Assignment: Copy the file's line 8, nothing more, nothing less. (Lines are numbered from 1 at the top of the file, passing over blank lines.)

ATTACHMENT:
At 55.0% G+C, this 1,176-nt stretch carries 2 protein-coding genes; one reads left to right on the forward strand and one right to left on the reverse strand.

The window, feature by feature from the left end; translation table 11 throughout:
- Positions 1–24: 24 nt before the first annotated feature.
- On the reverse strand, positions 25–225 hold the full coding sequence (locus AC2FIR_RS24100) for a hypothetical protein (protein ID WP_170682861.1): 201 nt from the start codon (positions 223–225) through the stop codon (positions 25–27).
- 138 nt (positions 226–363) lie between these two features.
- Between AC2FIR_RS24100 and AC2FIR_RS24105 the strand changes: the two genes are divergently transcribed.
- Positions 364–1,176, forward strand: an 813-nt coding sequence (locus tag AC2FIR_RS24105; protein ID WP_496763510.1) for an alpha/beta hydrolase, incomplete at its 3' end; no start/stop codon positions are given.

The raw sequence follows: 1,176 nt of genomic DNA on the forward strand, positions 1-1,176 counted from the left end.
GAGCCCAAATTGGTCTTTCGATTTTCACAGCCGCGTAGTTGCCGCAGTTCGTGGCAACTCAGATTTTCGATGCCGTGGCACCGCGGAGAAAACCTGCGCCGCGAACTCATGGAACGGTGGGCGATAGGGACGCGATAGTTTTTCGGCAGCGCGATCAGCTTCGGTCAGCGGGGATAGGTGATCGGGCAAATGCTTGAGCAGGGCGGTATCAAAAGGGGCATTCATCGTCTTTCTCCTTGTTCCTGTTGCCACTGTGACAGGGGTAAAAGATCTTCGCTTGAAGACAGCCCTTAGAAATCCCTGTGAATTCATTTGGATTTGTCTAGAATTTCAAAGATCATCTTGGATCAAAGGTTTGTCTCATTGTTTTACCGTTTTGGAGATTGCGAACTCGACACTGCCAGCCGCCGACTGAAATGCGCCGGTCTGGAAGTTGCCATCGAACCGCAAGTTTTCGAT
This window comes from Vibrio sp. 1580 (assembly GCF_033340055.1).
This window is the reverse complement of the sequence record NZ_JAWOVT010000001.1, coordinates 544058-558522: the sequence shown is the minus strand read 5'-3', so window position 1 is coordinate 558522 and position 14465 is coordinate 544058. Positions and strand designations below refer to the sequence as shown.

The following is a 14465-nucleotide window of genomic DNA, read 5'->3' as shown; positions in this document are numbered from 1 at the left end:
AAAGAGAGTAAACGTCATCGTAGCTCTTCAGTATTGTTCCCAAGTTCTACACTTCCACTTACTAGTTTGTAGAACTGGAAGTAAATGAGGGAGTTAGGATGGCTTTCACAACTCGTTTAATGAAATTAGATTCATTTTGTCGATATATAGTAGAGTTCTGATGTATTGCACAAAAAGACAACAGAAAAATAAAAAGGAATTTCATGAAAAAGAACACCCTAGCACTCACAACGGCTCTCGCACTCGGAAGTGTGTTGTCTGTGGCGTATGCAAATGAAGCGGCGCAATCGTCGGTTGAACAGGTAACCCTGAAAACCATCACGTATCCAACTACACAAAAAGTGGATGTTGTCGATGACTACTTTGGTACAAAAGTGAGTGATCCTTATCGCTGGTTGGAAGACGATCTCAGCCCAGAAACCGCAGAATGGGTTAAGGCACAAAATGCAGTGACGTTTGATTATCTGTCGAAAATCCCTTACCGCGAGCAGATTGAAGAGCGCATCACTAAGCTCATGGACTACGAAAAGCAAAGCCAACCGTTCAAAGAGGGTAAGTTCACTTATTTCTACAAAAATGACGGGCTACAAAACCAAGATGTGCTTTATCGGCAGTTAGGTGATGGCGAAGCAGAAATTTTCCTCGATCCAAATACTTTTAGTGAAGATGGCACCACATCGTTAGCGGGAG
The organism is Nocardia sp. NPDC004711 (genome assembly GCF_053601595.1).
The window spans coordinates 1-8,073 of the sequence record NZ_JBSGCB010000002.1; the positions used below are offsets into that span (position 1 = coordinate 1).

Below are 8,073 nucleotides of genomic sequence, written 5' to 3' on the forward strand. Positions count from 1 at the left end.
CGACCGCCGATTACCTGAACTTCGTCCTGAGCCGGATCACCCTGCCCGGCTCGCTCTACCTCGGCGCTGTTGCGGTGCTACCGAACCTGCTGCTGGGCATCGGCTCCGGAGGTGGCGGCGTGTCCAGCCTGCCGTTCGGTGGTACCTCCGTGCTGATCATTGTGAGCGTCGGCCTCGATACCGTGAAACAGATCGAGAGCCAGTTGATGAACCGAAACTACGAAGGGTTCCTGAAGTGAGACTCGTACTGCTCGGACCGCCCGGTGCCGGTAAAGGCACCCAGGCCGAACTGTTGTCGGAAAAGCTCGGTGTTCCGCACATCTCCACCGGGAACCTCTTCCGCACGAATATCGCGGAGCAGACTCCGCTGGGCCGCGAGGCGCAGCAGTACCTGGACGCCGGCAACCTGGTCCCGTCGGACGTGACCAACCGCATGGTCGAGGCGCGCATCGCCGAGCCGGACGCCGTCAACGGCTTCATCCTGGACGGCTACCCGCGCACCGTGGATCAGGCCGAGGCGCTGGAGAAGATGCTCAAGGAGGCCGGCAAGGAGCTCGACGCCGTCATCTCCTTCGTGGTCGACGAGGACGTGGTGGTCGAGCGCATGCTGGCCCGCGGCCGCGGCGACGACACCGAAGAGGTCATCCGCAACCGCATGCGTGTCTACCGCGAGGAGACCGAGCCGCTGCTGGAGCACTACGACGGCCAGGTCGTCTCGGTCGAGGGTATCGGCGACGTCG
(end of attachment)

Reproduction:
The raw sequence follows: 1,176 nt of genomic DNA on the forward strand, positions 1-1,176 counted from the left end.